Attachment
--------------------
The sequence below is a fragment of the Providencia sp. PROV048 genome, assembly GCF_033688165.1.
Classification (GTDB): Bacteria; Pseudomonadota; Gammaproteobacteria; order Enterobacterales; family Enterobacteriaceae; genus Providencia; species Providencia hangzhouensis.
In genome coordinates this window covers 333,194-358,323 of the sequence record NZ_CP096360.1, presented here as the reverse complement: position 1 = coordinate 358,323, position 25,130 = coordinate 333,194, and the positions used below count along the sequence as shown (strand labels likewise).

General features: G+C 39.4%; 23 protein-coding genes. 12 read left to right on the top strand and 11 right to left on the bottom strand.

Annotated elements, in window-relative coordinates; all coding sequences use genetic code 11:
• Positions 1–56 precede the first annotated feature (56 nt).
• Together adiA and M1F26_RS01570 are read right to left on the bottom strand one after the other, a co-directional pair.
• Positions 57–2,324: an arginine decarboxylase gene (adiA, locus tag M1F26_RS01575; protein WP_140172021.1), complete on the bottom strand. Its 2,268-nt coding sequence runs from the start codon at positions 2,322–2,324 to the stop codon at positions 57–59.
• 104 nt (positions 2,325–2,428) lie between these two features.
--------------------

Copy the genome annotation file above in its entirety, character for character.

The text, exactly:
The sequence below is a fragment of the Providencia sp. PROV048 genome, assembly GCF_033688165.1.
Classification (GTDB): Bacteria; Pseudomonadota; Gammaproteobacteria; order Enterobacterales; family Enterobacteriaceae; genus Providencia; species Providencia hangzhouensis.
In genome coordinates this window covers 333,194-358,323 of the sequence record NZ_CP096360.1, presented here as the reverse complement: position 1 = coordinate 358,323, position 25,130 = coordinate 333,194, and the positions used below count along the sequence as shown (strand labels likewise).

General features: G+C 39.4%; 23 protein-coding genes. 12 read left to right on the top strand and 11 right to left on the bottom strand.

Annotated elements, in window-relative coordinates; all coding sequences use genetic code 11:
• Positions 1–56 precede the first annotated feature (56 nt).
• Together adiA and M1F26_RS01570 are read right to left on the bottom strand one after the other, a co-directional pair.
• Positions 57–2,324: an arginine decarboxylase gene (adiA, locus tag M1F26_RS01575; protein WP_140172021.1), complete on the bottom strand. Its 2,268-nt coding sequence runs from the start codon at positions 2,322–2,324 to the stop codon at positions 57–59.
• 104 nt (positions 2,325–2,428) lie between these two features.